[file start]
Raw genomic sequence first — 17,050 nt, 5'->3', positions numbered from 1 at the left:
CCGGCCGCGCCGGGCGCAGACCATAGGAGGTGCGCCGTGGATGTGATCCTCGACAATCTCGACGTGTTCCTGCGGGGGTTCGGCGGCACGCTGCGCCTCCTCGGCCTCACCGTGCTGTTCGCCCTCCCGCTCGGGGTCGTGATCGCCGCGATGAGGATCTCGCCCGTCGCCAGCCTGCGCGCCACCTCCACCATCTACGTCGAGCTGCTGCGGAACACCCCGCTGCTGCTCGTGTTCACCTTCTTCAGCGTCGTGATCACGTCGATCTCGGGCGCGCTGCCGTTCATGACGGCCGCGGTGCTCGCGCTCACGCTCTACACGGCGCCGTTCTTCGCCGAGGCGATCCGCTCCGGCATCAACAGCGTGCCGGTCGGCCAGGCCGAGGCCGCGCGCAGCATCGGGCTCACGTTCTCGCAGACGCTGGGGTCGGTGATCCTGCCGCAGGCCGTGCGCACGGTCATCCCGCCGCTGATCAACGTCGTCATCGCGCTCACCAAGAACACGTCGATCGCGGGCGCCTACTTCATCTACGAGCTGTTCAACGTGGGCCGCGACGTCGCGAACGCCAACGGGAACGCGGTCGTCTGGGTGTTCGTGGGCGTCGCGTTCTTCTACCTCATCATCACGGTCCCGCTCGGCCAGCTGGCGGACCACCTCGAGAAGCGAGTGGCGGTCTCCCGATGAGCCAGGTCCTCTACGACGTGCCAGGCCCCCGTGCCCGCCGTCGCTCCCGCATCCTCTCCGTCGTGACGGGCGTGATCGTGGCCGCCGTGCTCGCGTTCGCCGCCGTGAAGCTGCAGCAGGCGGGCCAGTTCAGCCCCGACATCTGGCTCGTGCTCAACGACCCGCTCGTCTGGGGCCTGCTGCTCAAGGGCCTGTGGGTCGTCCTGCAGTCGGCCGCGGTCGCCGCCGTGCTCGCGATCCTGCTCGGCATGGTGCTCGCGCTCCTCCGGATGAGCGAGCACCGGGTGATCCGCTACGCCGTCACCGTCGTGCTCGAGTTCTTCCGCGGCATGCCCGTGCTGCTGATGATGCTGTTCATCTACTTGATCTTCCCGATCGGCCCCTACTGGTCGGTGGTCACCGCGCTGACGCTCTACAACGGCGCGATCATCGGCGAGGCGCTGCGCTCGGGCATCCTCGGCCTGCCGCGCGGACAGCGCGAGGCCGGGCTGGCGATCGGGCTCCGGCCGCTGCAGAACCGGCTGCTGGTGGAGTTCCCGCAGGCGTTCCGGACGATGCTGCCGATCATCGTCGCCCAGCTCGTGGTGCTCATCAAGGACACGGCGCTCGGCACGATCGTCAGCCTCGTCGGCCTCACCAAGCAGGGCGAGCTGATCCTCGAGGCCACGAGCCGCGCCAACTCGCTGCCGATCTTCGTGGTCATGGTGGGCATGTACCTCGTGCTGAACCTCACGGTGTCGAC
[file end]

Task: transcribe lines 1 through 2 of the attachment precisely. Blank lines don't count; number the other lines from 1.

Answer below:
Raw genomic sequence first — 17,050 nt, 5'->3', positions numbered from 1 at the left:
CCGGCCGCGCCGGGCGCAGACCATAGGAGGTGCGCCGTGGATGTGATCCTCGACAATCTCGACGTGTTCCTGCGGGGGTTCGGCGGCACGCTGCGCCTCCTCGGCCTCACCGTGCTGTTCGCCCTCCCGCTCGGGGTCGTGATCGCCGCGATGAGGATCTCGCCCGTCGCCAGCCTGCGCGCCACCTCCACCATCTACGTCGAGCTGCTGCGGAACACCCCGCTGCTGCTCGTGTTCACCTTCTTCAGCGTCGTGATCACGTCGATCTCGGGCGCGCTGCCGTTCATGACGGCCGCGGTGCTCGCGCTCACGCTCTACACGGCGCCGTTCTTCGCCGAGGCGATCCGCTCCGGCATCAACAGCGTGCCGGTCGGCCAGGCCGAGGCCGCGCGCAGCATCGGGCTCACGTTCTCGCAGACGCTGGGGTCGGTGATCCTGCCGCAGGCCGTGCGCACGGTCATCCCGCCGCTGATCAACGTCGTCATCGCGCTCACCAAGAACACGTCGATCGCGGGCGCCTACTTCATCTACGAGCTGTTCAACGTGGGCCGCGACGTCGCGAACGCCAACGGGAACGCGGTCGTCTGGGTGTTCGTGGGCGTCGCGTTCTTCTACCTCATCATCACGGTCCCGCTCGGCCAGCTGGCGGACCACCTCGAGAAGCGAGTGGCGGTCTCCCGATGAGCCAGGTCCTCTACGACGTGCCAGGCCCCCGTGCCCGCCGTCGCTCCCGCATCCTCTCCGTCGTGACGGGCGTGATCGTGGCCGCCGTGCTCGCGTTCGCCGCCGTGAAGCTGCAGCAGGCGGGCCAGTTCAGCCCCGACATCTGGCTCGTGCTCAACGACCCGCTCGTCTGGGGCCTGCTGCTCAAGGGCCTGTGGGTCGTCCTGCAGTCGGCCGCGGTCGCCGCCGTGCTCGCGATCCTGCTCGGCATGGTGCTCGCGCTCCTCCGGATGAGCGAGCACCGGGTGATCCGCTACGCCGTCACCGTCGTGCTCGAGTTCTTCCGCGGCATGCCCGTGCTGCTGATGATGCTGTTCATCTACTTGATCTTCCCGATCGGCCCCTACTGGTCGGTGGTCACCGCGCTGACGCTCTACAACGGCGCGATCATCGGCGAGGCGCTGCGCTCGGGCATCCTCGGCCTGCCGCGCGGACAGCGCGAGGCCGGGCTGGCGATCGGGCTCCGGCCGCTGCAGAACCGGCTGCTGGTGGAGTTCCCGCAGGCGTTCCGGACGATGCTGCCGATCATCGTCGCCCAGCTCGTGGTGCTCATCAAGGACACGGCGCTCGGCACGATCGTCAGCCTCGTCGGCCTCACCAAGCAGGGCGAGCTGATCCTCGAGGCCACGAGCCGCGCCAACTCGCTGCCGATCTTCGTGGTCATGGTGGGCATGTACCTCGTGCTGAACCTCACGGTGTCGAC